The law relating to exemption clauses
Critically Discuss Whether The Law Relating To Exemption Clauses And Unfair Terms Is In Need Of Reform.
A clause may be inserted into a contract which aims to exclude or limit one party's liability for breach of contract or negligence. However, the party may only rely on such a clause if; (a) it has been incorporated into the contract, and if; (b) as a matter of interpretation, it extends to the loss in question.
Its validity is then tested under; (c) the Unfair Contract Terms Act 1977 and
(d) the Unfair Terms in Consumer Contracts Regulations 1999.
A clause is of no effect unless it is incorporated as a term in the contract. It must be incorporated when the contract is made. Any attempt to incorporate it after the contract is made will be unsuccessful.
A clause can not subsequently be incorporated. This rule was applied in Olley v Marlborough Court.
If however, the exclusion clause is found in an unsigned document, it will only form part of the contract if reasonable steps are taken to bring the clause to the attention of the other party before the contract is made.
If the plaintiff signs a document having contractual effect containing an exclusion clause, it will automatically form part of the contract, and will be bound by its terms. This was demonstrated in L'Estrange v Graucob, in an action for breach of warranty the defendants were held to be protected by the clause.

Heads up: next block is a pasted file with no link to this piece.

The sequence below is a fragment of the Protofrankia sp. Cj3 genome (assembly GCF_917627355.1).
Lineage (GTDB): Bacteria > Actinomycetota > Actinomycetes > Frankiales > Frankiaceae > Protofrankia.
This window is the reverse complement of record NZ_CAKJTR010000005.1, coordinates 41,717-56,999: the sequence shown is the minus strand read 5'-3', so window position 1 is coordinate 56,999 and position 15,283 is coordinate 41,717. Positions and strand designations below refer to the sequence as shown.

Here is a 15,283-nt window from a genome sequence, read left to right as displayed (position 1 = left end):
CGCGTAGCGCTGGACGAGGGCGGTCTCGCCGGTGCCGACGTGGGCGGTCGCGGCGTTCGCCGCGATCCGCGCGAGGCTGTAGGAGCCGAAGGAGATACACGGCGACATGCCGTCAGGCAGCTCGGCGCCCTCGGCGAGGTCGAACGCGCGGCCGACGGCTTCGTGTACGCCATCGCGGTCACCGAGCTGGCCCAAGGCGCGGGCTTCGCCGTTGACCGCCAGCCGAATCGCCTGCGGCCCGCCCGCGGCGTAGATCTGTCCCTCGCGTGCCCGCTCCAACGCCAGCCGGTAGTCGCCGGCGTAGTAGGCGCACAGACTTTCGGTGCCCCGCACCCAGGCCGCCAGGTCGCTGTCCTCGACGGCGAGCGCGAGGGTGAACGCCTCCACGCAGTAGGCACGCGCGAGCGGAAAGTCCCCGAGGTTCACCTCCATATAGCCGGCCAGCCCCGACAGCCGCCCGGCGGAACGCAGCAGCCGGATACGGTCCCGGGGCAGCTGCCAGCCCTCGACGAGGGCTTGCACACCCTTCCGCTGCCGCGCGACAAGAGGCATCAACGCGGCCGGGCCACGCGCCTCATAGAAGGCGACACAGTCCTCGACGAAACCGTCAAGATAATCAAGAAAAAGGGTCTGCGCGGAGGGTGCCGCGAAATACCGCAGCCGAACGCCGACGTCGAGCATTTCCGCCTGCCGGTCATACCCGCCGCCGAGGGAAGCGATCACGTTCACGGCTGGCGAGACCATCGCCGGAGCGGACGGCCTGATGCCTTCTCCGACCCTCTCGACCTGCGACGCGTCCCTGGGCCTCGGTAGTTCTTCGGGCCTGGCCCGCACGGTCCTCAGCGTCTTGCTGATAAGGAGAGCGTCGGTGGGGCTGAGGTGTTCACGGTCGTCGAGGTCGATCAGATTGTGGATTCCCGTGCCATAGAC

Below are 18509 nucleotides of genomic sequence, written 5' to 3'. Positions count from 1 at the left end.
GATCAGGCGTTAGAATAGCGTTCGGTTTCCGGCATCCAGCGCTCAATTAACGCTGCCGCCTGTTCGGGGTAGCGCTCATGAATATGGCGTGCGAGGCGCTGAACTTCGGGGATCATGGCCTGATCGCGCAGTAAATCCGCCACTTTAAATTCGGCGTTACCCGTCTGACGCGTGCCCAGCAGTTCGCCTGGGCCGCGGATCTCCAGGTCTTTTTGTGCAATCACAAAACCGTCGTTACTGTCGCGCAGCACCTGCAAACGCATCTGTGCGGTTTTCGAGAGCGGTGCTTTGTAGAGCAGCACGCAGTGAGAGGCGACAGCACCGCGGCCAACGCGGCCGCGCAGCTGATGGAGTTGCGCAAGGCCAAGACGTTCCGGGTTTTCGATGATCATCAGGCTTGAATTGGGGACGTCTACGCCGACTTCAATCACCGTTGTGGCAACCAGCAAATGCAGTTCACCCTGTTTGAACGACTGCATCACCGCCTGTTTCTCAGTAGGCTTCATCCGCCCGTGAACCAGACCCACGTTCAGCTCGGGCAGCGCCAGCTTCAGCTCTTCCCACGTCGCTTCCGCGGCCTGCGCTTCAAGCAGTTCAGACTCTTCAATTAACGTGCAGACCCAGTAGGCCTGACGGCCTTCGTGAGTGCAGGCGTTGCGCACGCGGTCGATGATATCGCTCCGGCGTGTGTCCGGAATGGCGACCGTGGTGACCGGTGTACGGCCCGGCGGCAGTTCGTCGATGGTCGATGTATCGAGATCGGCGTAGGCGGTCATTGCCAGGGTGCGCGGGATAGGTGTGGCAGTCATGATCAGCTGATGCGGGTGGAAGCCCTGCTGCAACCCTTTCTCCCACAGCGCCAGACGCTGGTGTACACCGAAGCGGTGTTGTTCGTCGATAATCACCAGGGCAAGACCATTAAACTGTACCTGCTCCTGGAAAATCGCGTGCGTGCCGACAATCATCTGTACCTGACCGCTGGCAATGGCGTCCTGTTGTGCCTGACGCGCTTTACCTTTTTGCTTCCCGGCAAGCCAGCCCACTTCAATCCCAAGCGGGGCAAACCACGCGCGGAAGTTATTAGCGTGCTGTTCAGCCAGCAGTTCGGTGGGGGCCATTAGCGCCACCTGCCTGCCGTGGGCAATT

An exclusion clause may be contained in an unsigned document such as a ticket or a notice. In such a case, reasonable and sufficient notice of the existence of the exclusion clause should be given. For this requirement to be satisfied:
(i) The clause must be contained in a contractual document, i.e. one which the reasonable person would assume to contain contractual terms, and not in a document which merely acknowledges payment such as a receipt.
(ii) The existence of the exclusion clause must be brought to the notice of the other party before or at the time the contract is entered into.
(iii) Reasonably sufficient notice of the clause must be given. It should be noted that reasonable, not actual notice is required.
The courts have repeatedly held that attention should be drawn to the existence of exclusion clauses by clear words on the front of the document delivered to the plaintiff.
Two main cases outlined this. Thornton v Shoe Lane Parking where Lord Denning said that the clause was so wide and destructive of rights that "In order to give sufficient notice, it would need to be printed in red ink with a red hand pointing to it - or something equally startling". The second case Interfoto Picture Library v Stiletto Ltd contained a condition and it was held by The Court of Appeal that the condition had not been incorporated into the contract.